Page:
I had a RCA stent placement on May 1, 13, at which time plavix was aadded to my current list of medications which included Nexium. Ive been taking both since the stent was placed. Each time I see my doctors (primary, and cardiologist) including the time of the placement in May, I gave them my list of current meds INCLUDING NEXIUM.
During a television advertisement for Nexium, they stated "DO NOT TAKE NEXIUM IF YOU TAKE PLAVIX or the generic for" In reasearching a little bit...I found it to be true that the nexium will prevent the plavix from preventing clotting to form in my new stent.
I am so very angry and frustrated over this I COULD JUST SCREAM!!!! Should I fire my doctors or just talk to them about it???????View Thread
thanks for your reply Dr. James, but I'm wondering why they did'nt catch it being that its so important for me to take the plavix to protect my new stent....I'm concerned that my well being isn't as important to them as I'd like it to be.View Thread
had similar feeling stinging burning pain in the inner arms bbiceps area.from the pits to the elbow ended up getting worse each time it happened over the course of several weeks.. They called it unstable angina ...turned out to be a blockage....had a stent placed in the rca..may1st..U should get it checked...View Thread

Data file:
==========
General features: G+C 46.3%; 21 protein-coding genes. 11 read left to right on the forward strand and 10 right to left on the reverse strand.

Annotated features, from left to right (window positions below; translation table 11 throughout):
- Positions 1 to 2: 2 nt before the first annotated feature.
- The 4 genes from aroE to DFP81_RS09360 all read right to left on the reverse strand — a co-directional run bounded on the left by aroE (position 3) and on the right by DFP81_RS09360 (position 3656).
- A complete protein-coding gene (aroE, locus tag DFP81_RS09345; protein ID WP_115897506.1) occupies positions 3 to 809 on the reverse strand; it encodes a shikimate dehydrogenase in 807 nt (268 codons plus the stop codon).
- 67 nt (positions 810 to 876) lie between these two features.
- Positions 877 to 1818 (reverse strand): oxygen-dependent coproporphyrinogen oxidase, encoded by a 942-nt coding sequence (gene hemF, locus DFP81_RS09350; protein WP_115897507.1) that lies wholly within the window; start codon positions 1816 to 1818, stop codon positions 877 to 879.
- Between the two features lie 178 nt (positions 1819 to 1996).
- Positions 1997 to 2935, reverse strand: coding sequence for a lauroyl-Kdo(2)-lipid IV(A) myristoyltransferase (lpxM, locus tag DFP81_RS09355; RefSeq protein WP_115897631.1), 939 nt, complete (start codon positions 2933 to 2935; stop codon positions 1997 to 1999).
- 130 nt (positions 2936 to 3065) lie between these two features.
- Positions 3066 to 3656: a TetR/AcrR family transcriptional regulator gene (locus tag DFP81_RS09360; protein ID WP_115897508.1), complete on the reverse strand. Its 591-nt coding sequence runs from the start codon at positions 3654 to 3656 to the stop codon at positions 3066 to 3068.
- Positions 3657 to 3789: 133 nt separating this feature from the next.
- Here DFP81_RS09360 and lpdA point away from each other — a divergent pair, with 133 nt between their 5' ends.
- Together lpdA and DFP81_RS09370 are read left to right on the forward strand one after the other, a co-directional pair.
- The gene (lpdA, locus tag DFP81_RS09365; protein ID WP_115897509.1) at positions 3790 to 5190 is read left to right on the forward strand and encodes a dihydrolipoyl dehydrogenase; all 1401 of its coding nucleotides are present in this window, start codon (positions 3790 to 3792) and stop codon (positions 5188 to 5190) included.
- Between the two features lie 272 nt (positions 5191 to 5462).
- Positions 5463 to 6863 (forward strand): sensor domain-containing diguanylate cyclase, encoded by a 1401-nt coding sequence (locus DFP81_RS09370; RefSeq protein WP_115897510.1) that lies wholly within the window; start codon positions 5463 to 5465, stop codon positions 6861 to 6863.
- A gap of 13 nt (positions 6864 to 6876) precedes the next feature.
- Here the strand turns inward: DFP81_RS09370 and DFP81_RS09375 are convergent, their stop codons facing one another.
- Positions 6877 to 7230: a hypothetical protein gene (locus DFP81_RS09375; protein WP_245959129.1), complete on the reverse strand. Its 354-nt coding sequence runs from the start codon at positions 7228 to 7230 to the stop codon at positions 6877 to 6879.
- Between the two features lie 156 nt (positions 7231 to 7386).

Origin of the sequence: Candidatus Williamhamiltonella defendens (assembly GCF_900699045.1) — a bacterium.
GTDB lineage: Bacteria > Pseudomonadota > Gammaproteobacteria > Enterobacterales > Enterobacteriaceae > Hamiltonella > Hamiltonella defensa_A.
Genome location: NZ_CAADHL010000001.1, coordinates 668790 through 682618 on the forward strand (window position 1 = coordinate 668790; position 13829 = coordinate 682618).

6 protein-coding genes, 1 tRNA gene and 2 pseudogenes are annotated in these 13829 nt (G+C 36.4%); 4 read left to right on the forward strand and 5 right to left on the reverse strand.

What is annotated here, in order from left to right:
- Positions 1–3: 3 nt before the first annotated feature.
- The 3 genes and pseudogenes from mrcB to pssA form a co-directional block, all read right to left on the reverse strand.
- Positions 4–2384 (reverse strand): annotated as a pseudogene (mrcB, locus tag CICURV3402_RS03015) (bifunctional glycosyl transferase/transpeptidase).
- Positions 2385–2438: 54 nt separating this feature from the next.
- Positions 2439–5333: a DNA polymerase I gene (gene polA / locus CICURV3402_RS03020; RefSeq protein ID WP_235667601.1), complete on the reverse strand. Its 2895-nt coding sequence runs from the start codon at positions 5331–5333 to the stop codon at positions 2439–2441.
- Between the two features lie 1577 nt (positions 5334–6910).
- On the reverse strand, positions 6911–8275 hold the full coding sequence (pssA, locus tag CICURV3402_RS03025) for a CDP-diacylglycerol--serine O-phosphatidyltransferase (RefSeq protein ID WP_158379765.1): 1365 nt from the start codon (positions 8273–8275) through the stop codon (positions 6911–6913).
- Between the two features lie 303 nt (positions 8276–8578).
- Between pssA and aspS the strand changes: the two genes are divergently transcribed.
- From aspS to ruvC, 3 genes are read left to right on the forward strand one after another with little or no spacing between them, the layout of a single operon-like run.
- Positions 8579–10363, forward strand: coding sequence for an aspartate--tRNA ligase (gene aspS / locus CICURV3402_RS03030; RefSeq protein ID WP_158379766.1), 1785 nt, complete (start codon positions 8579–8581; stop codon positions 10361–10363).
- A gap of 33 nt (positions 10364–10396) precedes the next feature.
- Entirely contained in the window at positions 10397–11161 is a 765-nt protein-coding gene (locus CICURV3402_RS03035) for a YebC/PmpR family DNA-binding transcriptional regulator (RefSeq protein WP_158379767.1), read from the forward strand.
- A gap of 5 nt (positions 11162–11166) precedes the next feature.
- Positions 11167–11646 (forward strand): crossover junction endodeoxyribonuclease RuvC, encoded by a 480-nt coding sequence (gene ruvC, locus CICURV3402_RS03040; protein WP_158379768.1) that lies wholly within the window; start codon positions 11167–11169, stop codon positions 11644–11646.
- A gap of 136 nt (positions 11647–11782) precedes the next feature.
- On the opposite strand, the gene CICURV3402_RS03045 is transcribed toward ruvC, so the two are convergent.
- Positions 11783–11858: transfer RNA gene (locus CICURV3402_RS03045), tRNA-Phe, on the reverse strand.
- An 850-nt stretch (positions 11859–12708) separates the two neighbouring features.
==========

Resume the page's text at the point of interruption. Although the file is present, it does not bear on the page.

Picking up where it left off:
The opinions expressed in WebMD Communities are solely those of the User, who may or may not have medical or scientific training. These opinions do not represent the opinions of WebMD. Communities are not reviewed by a WebMD physician or any member of the WebMD editorial staff for accuracy, balance, objectivity, or any other reason except for compliance with our Terms and Conditions. Some of these opinions may contain information about treatments or uses of drug products that have not been approved by the U.S. Food and Drug Administration. WebMD does not endorse any specific product, service or treatment.
Do not consider Communities as medical advice. Never delay or disregard seeking professional medical advice from your doctor or other qualified healthcare provider because of something you have read on WebMD. You should always speak with your doctor before you start, stop, or change any prescribed part of your care plan or treatment. WebMD understands that reading individual, real-life experiences can be a helpful resource, but it is never a substitute for professional medical advice, diagnosis, or treatment from a qualified health care provider. If you think you may have a medical emergency, call your doctor or dial 911 immediately.